Now take all the above starting from 'The country..' and ending at ' nauseum' and imagine it as a piece of roti canai. Put that down on the pan and hit the gas. Then while it is simmering, add onions, chilis and what we are discussing now, Umno Youth. All of Umno Youth - from its objectives, visions and enunciated roles to its history, performances, achievements, bouquets and brickbats, then on to its past leaders, and present candidates, and grassroots supporters, and business networks, and government pillars, and institutional support. Add the budget and accounts.

Then roll it all up, pour the teh tarik and have a good breakfast.

That will also explain why half the population of this country is obese.

And that's the reason why this country is doomed."

mekyam 30 October 2008 at 13:23  

awesome, walla!

in as way, i'm glad you don't blog as i've made surfing known blogs haunts looking for your erudite inputs my very own exciting daily game. :D

this is one dismal picture you reveal. almost as dismal as the one ctchoo spotlights in his 'de minimis'. i just finished reading and reeling from it.

i reeled on behalf of our collective malaysian soul. reeling much in the way i imagine dorian grey must have recoiled when he saw the final rot to his portrait.

however did we come to this...

walla,  30 October 2008 at 15:09  

terima kasih, mekyam - you're too kind.

i can only write when inspired by what others have written and this i may say now - sakmongkol is the most polished blogger i have ever read (and his other half, mamasita, the most vivacious lady i have ever met!)

Right now, i only wish for one thing, reading about politics and all, and that is to wish something really substantial can be done for all the unemployed youths in the country, especially malay youths who have come out from college and find their hopes dashed by a listless job market. They should not have to start life with despondency as their only daily companion.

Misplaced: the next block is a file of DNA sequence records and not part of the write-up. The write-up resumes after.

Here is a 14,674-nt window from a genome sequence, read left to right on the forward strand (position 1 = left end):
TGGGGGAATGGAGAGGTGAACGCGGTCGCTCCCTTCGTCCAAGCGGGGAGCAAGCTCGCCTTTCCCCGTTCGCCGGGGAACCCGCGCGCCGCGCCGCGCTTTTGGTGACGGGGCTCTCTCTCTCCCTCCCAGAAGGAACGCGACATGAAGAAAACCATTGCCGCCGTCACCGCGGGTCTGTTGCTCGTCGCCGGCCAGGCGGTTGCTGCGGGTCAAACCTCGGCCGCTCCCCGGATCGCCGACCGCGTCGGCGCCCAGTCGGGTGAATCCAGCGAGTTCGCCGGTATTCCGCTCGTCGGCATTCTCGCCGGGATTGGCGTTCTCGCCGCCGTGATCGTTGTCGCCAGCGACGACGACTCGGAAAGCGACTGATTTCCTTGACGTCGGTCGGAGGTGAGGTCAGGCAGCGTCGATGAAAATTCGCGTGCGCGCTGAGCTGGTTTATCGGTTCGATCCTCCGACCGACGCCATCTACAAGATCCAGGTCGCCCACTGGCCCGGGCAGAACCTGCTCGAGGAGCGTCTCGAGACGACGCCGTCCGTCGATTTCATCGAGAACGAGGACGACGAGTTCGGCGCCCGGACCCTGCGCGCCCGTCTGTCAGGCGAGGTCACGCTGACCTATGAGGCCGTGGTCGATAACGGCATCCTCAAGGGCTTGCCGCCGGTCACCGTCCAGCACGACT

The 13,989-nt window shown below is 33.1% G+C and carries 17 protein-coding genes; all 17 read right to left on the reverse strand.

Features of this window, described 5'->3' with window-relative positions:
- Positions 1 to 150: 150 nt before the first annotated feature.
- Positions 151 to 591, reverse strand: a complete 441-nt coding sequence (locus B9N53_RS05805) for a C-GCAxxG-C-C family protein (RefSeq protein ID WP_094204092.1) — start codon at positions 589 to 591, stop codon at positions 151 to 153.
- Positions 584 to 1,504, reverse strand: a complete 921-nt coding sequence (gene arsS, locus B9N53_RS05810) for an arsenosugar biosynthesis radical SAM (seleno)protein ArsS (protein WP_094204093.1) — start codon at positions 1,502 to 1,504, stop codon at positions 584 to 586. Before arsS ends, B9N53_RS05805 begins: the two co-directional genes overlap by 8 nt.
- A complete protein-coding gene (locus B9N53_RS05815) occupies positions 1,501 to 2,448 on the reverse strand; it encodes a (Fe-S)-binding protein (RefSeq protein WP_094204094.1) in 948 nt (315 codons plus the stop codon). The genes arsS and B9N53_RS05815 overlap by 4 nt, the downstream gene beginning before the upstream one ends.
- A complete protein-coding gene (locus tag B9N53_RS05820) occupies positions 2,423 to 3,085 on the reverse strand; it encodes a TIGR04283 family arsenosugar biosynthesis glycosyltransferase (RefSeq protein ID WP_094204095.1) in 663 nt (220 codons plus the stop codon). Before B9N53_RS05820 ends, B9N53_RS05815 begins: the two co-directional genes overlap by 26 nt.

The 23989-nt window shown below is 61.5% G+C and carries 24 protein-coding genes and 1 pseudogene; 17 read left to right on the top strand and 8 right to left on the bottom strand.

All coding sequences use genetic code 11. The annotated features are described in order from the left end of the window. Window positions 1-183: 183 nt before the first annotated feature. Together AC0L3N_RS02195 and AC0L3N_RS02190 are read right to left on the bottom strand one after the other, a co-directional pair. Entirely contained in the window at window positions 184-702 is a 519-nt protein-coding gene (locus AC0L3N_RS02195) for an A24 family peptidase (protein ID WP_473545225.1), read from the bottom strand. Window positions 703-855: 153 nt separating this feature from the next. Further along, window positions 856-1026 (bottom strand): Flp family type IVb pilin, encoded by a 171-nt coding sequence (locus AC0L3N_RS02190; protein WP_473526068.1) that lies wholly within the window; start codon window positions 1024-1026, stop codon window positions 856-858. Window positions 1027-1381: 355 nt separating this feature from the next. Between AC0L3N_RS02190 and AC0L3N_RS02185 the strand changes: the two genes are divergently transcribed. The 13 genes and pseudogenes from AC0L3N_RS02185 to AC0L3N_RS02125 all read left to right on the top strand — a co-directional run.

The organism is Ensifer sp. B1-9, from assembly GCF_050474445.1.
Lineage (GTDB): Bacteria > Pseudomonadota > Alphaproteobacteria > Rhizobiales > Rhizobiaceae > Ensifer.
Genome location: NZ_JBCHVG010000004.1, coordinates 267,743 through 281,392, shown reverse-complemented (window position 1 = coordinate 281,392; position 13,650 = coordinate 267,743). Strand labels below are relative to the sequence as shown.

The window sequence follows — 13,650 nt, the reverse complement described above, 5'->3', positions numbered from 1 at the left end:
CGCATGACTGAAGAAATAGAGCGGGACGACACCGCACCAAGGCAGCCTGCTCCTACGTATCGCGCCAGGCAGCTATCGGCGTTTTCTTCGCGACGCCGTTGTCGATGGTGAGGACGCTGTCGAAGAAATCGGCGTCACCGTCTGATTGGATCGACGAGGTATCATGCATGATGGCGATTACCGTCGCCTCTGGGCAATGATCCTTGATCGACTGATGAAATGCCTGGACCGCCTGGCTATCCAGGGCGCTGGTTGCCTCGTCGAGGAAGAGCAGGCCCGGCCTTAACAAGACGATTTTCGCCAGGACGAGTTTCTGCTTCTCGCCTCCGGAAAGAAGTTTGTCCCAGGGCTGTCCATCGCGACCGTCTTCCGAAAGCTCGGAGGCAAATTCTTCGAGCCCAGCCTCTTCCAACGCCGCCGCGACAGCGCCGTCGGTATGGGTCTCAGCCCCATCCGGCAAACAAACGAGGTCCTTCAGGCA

In the midst of all the politicking, let us remember them and what must be done for them in the next ten months before the situation gets worse.

thank you again.

mamasita 30 October 2008 at 19:33  

Wallaaa!This is the first time anyone has described me as vivacious..muaaaaaahh!(left and right cheeks)hehe..thank you my friend!

Lets hope our jobless grads have made some contingency plans to do something moneymaking if they cant get jobs easily.Grouping up to do some agricultural business or opening some small warongs maybe?Just do something while waiting for the preferred jobs.Betultak Walla?

walla 30 October 2008 at 21:23  

thank you, Datin (ahem!).

i was thinking the govt should open up empty buildings for them - eg the Rakan Muda halls, or even Putrajaya's convention centre if not used, and let them organize events like international exhibitions, seminars and special weekend sales - all over the country wherever there are free places.

Mamasita has the expertise and the govt should jemput her to help [;)]together with Umno Wanita.

There are other things which can be done too - online business, for instance, which can be cost effective to sell things across the world making use of the education of our graduates to connect buyers through the net to suppliers local and in neighbouring countries like Indonesia, Thailand and even Cambodia.

We should try to think what businesses will thrive during downturns, and then help them capitalize on new opportunities.

Cheers! (when i remember my password, then bolih komen in your blog sigh sudah tua ni, orang bukan minyak tapi mop berwarna pink)